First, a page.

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Home > Performance Tuning, SQL 2005 > Issues with abusing Table Variables

Issues with abusing Table Variables

I been thinking about writing about performance tuning issues I been dealing with. Every DBA has their own stories that they have ran into. In my cases it is easier to resolve these issues by creating proper indexes. But in some cases the actual code executing has to be re-written because of wide select. Recently while trouble shooting excessive use of TempDB in a system I look after I found an interesting use of Table Variables.

The code is dynamically builds a SQL statement batch and executes it against SQL Server every time someone accessed the page on the website. The code is not complicated but every time they are doing the following items:

  1. Create Table Variables (TV) to hold the data temporally for the dynamic batch statement generated.
  2. Take full contents of the main data tables and transfer it TV created in step 1.
  3. Create another TV table and insert into it all the filtered list of primary key ID fields from the first TV.
  4. Finally return the results to the user by taking first TV in step 2 and filtering the data based on information in second TV created in step 3.

What is wrong with this approach?
First brief information what TV are…

  • They were introduced in SQL Server 2000.
  • They work like variables and have well defined scope.
  • They are temporary tables; that get created in TempDB.
  • Their definition gets created in TempDB as random number and is not visible outside the scope of the SQL Batch the variable was declared.
  • They get created as soon as you use DECLARE statement and destroyed as soon as your batch completes.

So dumping data into a TV is not bad for small data set. But when you are working with thousands if not tens of thousands records it can cause excessive locking and heavy TempDB usage. I am taking a guess they might have used it because books online state table variable “cause fewer recompilations” then temporary tables. But that is for stored procedures and not ad-hoc SQL Statement. In addition these tables have no indexes, no statistics; so all access to the table happen by full table scan.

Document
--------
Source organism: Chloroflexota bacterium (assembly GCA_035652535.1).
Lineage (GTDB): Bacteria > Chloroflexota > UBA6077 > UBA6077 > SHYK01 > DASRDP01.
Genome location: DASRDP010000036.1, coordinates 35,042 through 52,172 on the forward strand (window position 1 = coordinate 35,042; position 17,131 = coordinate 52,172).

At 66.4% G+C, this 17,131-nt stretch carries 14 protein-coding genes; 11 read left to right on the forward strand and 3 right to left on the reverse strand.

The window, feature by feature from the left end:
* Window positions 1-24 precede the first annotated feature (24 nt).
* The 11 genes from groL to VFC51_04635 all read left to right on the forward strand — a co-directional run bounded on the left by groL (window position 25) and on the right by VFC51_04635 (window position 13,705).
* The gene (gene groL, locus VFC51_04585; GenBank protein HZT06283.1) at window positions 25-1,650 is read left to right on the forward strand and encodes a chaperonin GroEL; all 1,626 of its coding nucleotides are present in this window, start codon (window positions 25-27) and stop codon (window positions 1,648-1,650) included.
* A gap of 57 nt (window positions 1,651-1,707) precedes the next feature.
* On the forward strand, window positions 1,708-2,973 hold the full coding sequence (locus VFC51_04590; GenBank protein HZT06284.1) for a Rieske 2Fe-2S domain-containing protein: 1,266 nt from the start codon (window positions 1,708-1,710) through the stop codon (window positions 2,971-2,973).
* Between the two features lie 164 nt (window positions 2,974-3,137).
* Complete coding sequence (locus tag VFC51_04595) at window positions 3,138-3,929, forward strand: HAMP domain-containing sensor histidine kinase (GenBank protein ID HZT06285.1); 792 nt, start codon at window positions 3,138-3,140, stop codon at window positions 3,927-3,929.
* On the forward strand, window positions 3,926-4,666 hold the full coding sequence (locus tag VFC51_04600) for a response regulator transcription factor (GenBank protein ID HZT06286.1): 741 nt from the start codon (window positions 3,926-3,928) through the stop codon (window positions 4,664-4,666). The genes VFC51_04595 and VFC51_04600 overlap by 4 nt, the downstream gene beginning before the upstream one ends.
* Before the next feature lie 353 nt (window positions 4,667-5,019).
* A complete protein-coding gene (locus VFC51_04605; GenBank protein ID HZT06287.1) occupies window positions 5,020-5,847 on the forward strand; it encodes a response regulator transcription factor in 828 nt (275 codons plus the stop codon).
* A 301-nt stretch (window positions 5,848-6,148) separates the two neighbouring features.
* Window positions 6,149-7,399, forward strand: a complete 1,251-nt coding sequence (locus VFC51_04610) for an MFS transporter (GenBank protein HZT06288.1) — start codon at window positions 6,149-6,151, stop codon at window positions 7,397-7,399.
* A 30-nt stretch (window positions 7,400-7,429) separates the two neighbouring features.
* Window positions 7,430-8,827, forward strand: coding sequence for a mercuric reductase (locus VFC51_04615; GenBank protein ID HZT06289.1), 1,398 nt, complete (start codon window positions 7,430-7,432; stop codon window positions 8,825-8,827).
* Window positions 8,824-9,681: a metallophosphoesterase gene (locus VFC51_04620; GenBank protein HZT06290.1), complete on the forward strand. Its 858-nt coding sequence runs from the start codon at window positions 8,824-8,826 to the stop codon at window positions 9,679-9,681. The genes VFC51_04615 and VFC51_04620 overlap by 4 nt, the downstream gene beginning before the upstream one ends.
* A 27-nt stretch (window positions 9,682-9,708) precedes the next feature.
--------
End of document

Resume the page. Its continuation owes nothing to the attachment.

I created a test database, it contains 3 tables with all the proper indexes that these tables should have and I populated MainTable with 1000 Rows, SubTable with 1000 Rows, and PageTypeTable with 100 Rows.

Example:
So let’s look at an example of what I noticed and the issues with this approach (this is a simplified example):

DECLARE @rowData TABLE
(MainTableID INT,
PageName VARCHAR(50),
PageData1 VARCHAR(50),
PageData2 VARCHAR(50),
PageTypeID INT,
PageType VARCHAR(50))

INSERT INTO @rowData
SELECT main.MainTableID,
main.PageName,
main.PageData1,
main.PageData2,
ptype.PageTypeID,
ptype.Description AS PageType
FROM ( SELECT M.MainTableID, M.PageName, S.PageData1, S.PageData2, M.PageTypeID
FROM MainTable AS M
INNER JOIN SubTable AS S ON M.MainTableID = S.MainTableID) AS main
LEFT JOIN PageTypeTable AS ptype ON main.PageTypeID = ptype.PageTypeID

DECLARE @FilteredData TABLE
(MainTableID INT PRIMARY KEY)

INSERT INTO @FilteredData
SELECT DISTINCT MainTableID
FROM @rowData AS R
WHERE R.PageTypeID = 89


SELECT *
FROM @rowData AS R
WHERE R.MainTableID IN (SELECT MainTableID
FROM @FilteredData)

So if we look at the above example; first comes to mind is why is the code doing SQL’s job? Why not let SQL filter the data and return it in one select? Why make three selects out of it? And work with variable tables?

I ran this code 5 times and here are the SQL profiler results (statement level tracking):

Batch # CPU Duration Reads Writes RowCounts
1 16 10 2368 3 1026
2 16 16 2371 3 1026
3 16 10 2365 3 1026
4 15 11 2368 3 1026
5 0 13 2372 3 1026

So what’s interesting here? We see that every time I execute it SQL Server has to re-read the records and write it out; and it is working with the full set table 1000 rows + 13 filtered rows + 13 final rows in the data set. Now if I rewrite the SQL to following …